The head of a West Midlands training provider group has made an impassioned plea for apprenticeships to be put front and centre aimd concerns applications have dropped “by half” in the region over the past year.
Derrin Kent says there are live vacancies across the Greater Birmingham area with employers ready and waiting now to hire new apprentices but the quantity of applicants have dropped dramatically compared with a year ago.
He said many local employers were still offering “real jobs with real apprenticeships”, and that organisations were seriously committed to paying, mentoring, coaching and training an apprentice at a time when unemployment numbers were rising due to the pandemic.
Mr Kent is now calling on everyone who gives careers advice to ensure job seekers, especially young people, are made fully aware of the apprenticeship opportunities across the city region.
He was speaking in his role as chairman of the Greater Birmingham and Solihull Training Provider Network, a group of training company senior executives who collaborate on key employment and education strategies across the region.
He told BusinessLive: “Applicant numbers are down by more than 50 per cent against year-on-year trends and local apprenticeship providers need applicants.
“Because this is the issue we’re facing, rather than a much lower number of actual vacancies, it makes me believe this is not directly related to the covid pandemic.
“Parents and families, careers advisers, work coaches at the Department for Work and Pensions, frankly everyone, need to recommend the apprenticeship route to more applicants.
“Despite a still relatively buoyant vacancy market, some training providers in the Greater Birmingham network are struggling to survive with lower applicant numbers for apprenticeships.”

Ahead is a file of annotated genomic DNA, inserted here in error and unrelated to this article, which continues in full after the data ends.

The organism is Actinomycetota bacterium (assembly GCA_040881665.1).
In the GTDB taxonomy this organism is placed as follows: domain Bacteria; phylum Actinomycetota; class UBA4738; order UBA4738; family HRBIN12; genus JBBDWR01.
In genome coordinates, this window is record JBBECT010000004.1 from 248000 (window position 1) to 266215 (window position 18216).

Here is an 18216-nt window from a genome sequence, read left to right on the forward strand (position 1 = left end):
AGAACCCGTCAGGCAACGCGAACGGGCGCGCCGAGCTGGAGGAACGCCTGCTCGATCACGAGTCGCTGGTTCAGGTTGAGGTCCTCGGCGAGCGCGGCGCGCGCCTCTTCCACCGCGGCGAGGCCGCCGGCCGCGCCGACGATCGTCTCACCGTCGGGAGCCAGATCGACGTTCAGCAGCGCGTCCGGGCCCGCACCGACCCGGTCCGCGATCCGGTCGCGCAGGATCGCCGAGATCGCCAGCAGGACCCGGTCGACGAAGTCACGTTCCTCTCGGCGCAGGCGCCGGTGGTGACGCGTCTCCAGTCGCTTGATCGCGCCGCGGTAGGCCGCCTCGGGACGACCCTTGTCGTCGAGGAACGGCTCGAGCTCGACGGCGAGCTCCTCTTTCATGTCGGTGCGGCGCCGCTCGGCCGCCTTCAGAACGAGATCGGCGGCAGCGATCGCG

In September, the Department for Work and Pensions launched the new £2 billion ‘Kickstart’ scheme which is designed specifically for young people in receipt of Universal Credit.
It provides funding to create job placements for 16 to 24 year olds who are at risk of long-term unemployment and employers of all sizes can apply for money to cover items such as salary and National Insurance contributions.
At present, employers can spread the start date of the job placements until the end of 2021.
At the time of the launch, Chancellor Rishi Sunak called it “an opportunity to kickstart the careers of thousands of young people who could otherwise be left behind as a result of the pandemic”.
Mr Kent added: “Kickstart is a great option for an employer who wants to make the social contribution of giving a job trial to someone who they are nervous to employ.
“But it should not be seen as a replacement for apprenticeships which are a great option for those serious about engaging and training a committed new staff member for the long-term.
“Apprenticeships have been, are and always will be the very best route for an employer to embed a member of their workforce into their company and simultaneously give them the base-level skills they need to succeed and contribute to the regional economy.”